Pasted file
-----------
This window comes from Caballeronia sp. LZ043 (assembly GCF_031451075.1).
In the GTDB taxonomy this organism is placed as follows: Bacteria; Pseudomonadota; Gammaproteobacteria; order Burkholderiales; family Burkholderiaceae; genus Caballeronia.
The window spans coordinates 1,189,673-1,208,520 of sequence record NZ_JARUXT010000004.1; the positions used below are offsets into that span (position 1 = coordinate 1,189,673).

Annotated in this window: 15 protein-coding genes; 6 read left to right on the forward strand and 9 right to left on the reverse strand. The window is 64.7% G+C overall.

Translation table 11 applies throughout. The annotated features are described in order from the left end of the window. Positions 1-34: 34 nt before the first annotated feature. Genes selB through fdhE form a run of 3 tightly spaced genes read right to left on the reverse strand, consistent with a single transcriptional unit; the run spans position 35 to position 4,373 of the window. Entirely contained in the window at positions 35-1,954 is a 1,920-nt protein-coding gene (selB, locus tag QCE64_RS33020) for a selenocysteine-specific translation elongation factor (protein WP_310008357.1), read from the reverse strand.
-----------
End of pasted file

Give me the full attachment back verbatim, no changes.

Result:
This window comes from Caballeronia sp. LZ043 (assembly GCF_031451075.1).
In the GTDB taxonomy this organism is placed as follows: Bacteria; Pseudomonadota; Gammaproteobacteria; order Burkholderiales; family Burkholderiaceae; genus Caballeronia.
The window spans coordinates 1,189,673-1,208,520 of sequence record NZ_JARUXT010000004.1; the positions used below are offsets into that span (position 1 = coordinate 1,189,673).

Annotated in this window: 15 protein-coding genes; 6 read left to right on the forward strand and 9 right to left on the reverse strand. The window is 64.7% G+C overall.

Translation table 11 applies throughout. The annotated features are described in order from the left end of the window. Positions 1-34: 34 nt before the first annotated feature. Genes selB through fdhE form a run of 3 tightly spaced genes read right to left on the reverse strand, consistent with a single transcriptional unit; the run spans position 35 to position 4,373 of the window. Entirely contained in the window at positions 35-1,954 is a 1,920-nt protein-coding gene (selB, locus tag QCE64_RS33020) for a selenocysteine-specific translation elongation factor (protein WP_310008357.1), read from the reverse strand.